Mobile Application Security


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Booz Allen Hamilton focuses on defining the vulnerabilities
further and identifying the potential mobile security exploits that could harm or damage a business. This article covers Booz Allen's approach to helping organizations develop a secure and effective mobile application security program.

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Mobile Application Security

  1. 1. by James Fox Shahzad Zafar Helping Organizations Develop a Secure and Effective Mobile Application Security Program Mobile Application Security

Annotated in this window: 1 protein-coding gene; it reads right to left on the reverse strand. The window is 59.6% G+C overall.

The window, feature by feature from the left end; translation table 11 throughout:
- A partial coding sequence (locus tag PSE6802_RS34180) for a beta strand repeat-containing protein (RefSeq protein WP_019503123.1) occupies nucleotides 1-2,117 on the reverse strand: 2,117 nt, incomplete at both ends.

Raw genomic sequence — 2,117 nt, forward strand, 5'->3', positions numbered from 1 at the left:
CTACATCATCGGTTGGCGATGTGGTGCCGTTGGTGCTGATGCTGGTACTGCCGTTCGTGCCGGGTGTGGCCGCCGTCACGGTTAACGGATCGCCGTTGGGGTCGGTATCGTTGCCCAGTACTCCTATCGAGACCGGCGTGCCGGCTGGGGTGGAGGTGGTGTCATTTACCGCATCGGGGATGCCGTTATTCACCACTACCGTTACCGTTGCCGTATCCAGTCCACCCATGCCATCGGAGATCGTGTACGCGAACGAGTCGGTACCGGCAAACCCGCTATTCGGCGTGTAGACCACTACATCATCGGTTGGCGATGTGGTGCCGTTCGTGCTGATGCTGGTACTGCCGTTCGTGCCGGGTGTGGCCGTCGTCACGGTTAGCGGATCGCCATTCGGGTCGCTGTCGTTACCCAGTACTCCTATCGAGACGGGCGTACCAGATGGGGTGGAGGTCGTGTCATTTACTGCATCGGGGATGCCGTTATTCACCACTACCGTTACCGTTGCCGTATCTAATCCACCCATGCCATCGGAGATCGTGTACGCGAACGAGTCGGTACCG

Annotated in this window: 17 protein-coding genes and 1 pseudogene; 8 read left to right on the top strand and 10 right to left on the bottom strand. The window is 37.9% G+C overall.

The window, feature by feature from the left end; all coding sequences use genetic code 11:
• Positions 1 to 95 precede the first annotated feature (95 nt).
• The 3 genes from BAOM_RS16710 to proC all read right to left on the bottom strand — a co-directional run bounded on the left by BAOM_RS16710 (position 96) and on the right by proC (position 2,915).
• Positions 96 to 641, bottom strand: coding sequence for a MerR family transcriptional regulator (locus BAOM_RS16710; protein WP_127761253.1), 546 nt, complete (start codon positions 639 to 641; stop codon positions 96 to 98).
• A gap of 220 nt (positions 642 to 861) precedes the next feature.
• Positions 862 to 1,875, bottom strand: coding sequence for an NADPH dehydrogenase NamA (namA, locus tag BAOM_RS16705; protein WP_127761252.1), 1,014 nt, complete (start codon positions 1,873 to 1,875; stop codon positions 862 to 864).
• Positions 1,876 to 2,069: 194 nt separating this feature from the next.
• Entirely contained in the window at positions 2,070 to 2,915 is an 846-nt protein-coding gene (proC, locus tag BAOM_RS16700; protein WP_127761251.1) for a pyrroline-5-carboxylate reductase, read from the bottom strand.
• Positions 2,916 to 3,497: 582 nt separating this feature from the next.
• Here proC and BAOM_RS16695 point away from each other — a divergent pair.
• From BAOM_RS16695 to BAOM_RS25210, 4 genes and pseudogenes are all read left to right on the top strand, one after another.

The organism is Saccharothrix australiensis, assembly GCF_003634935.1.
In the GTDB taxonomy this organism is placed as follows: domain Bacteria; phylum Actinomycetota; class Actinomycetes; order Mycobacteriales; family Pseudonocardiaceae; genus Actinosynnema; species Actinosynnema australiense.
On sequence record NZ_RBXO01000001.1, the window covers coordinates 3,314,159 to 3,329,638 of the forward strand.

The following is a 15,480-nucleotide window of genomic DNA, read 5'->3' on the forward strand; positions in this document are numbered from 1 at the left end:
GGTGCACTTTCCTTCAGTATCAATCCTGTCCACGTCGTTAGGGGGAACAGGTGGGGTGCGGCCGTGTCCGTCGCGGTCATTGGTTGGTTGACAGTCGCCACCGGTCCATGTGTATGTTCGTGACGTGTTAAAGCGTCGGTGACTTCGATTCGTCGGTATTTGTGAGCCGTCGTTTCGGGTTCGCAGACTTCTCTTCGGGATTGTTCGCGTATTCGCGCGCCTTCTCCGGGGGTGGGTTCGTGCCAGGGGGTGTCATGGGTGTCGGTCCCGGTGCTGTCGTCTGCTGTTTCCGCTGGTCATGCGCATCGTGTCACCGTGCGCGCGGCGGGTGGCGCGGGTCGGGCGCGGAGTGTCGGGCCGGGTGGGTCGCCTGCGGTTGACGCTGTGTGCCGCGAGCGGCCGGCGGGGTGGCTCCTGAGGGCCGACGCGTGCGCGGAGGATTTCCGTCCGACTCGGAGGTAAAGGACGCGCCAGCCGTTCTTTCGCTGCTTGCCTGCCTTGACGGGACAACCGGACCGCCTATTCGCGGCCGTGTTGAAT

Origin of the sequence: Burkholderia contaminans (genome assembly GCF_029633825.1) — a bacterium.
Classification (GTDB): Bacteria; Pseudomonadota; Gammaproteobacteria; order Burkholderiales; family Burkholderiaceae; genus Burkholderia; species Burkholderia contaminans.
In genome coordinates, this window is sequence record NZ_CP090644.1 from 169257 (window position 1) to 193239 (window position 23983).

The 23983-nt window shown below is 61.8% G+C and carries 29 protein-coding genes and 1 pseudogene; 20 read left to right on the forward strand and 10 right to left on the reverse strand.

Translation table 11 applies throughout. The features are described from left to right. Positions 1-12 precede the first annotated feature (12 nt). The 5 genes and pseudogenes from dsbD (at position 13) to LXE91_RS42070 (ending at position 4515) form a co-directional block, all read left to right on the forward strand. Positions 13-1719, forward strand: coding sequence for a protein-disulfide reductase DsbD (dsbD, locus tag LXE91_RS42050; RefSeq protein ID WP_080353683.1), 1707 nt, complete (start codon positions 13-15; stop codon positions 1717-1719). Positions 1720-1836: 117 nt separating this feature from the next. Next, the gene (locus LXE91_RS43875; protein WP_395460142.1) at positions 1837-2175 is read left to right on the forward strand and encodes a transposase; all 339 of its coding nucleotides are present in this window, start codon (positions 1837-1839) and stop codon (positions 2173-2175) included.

2. 2. Mobile applications are software applications designed to run primarily on smartphones, tablets, and pocket PCs. They are distributed by application market places and are specific to the Operating System (OS) of the mobile devices. The four most popular mobile application distribution market places are (1) Apple App Store, (2) Google Play, (3) BlackBerry App World, and (4) Windows Phone Store. The Apple App Store provides applications for Apple’s IOS-based iPhones and iPads, the Google Play for Android-based OS mobile devices, the BlackBerry App World for the Research In Motion’s BlackBerry mobile devices and Windows Phone store for Microsoft’s Mobile Phones, tablets, and pocket PCs. Since 2009, thousands of applications that can be installed and used on mobile devices have flooded these application market places. These mobile applications have evolved from their initial use as productivity, entertainment, and utility applications. Now users, customers, and employees are conducting their day-to-day business transactions on mobile devices. Businesses need to develop and provide mobile applications to their employees and customers to keep pace with the changing business and consumer landscape. However, these mobile applications have also introduced major security concerns for businesses and enterprises as hackers and bad actors can exploit them to steal and harm customers and businesses. Mobile application security protects an organization from potential threats, leveraging the customer-facing mobile applications an organization develops as attack vectors. Mobile application security covers mobile applications, communication between mobile applications and backend infrastructure, backend infrastructure, and the associated activities, processes, and work streams used to design, test, develop, deploy, operate, and maintain these technologies. Understanding the Evolving Threat Landscape of Mobile Security Worldwide In the Middle East and North Africa (MENA) region and around the world, an increasing number of businesses, consumers, and employees are using mobile applications to conduct daily business transactions using mobile devices due to availability, ease, and accessibility of mobile ecosystems. A recent survey conducted by Booz Allen Hamilton of consumers in the Kingdom of Saudi Arabia indicates that 83 percent of the population uses smartphones to conduct business or enterprise transactions. In addition, 64 percent of those surveyed use mobile devices to conduct banking. However, the survey also revealed that one in three people have experienced cybercrime in the past 12 months and close to 50 percent of the people surveyed lack a basic understanding of mobile security and proper cyber hygiene. This survey data indicates that the stakes are high when it comes to mobile security and risk levels are only going to elevate as more and more businesses enable mobile application-based transactions to attract a new generation of consumers. While consumer confidence and awareness is a key driver for addressing mobile security, the stakes are even higher for businesses and enterprises. They are the ultimate victims of cybercrime that could occur from breach in mobile application security. This threat is especially high for financial institutions. Regulators and banks are starting to address this quickly evolving threat landscape facing mobile applications. The Open Web Application Security Project (OWASP) is an organization that has focused on improving the security of software in general and recently emphasizing mobile application security. As illustrated in Exhibit 1, OWASP has released the top 10 mobile application vulnerabilities that organizations must address when it comes to providing security for mobile applications. Any one of these vulnerabilities can cause serious damage to a financial institution via loss of data, reputation, and consumer confidence—all of which lead directly and indirectly to financial losses. Mobile Applications Market Places Apple App StoreSM Google Play™ BlackBerry App World™ Microsoft® Windows® Phone Store